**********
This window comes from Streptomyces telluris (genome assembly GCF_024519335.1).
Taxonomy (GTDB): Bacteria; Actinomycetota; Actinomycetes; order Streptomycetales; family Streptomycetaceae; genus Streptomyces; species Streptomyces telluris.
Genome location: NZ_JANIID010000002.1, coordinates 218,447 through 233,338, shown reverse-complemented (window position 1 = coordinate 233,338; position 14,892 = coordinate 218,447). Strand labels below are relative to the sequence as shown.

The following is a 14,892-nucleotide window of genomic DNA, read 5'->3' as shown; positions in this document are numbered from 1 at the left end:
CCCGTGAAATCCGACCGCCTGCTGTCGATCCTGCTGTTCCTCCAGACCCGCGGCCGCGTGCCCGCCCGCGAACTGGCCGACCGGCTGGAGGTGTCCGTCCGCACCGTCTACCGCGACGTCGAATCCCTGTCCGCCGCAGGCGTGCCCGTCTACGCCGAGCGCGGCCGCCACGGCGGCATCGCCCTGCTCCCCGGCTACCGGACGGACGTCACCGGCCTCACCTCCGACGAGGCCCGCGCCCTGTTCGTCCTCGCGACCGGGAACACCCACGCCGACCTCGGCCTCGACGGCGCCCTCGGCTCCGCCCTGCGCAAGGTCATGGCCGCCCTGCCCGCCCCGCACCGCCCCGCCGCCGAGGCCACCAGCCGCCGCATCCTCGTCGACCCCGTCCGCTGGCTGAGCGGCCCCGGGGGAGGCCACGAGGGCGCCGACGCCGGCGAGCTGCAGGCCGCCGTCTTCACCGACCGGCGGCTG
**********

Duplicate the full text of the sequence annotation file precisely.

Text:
This window comes from Streptomyces telluris (genome assembly GCF_024519335.1).
Taxonomy (GTDB): Bacteria; Actinomycetota; Actinomycetes; order Streptomycetales; family Streptomycetaceae; genus Streptomyces; species Streptomyces telluris.
Genome location: NZ_JANIID010000002.1, coordinates 218,447 through 233,338, shown reverse-complemented (window position 1 = coordinate 233,338; position 14,892 = coordinate 218,447). Strand labels below are relative to the sequence as shown.

The following is a 14,892-nucleotide window of genomic DNA, read 5'->3' as shown; positions in this document are numbered from 1 at the left end:
CCCGTGAAATCCGACCGCCTGCTGTCGATCCTGCTGTTCCTCCAGACCCGCGGCCGCGTGCCCGCCCGCGAACTGGCCGACCGGCTGGAGGTGTCCGTCCGCACCGTCTACCGCGACGTCGAATCCCTGTCCGCCGCAGGCGTGCCCGTCTACGCCGAGCGCGGCCGCCACGGCGGCATCGCCCTGCTCCCCGGCTACCGGACGGACGTCACCGGCCTCACCTCCGACGAGGCCCGCGCCCTGTTCGTCCTCGCGACCGGGAACACCCACGCCGACCTCGGCCTCGACGGCGCCCTCGGCTCCGCCCTGCGCAAGGTCATGGCCGCCCTGCCCGCCCCGCACCGCCCCGCCGCCGAGGCCACCAGCCGCCGCATCCTCGTCGACCCCGTCCGCTGGCTGAGCGGCCCCGGGGGAGGCCACGAGGGCGCCGACGCCGGCGAGCTGCAGGCCGCCGTCTTCACCGACCGGCGGCTG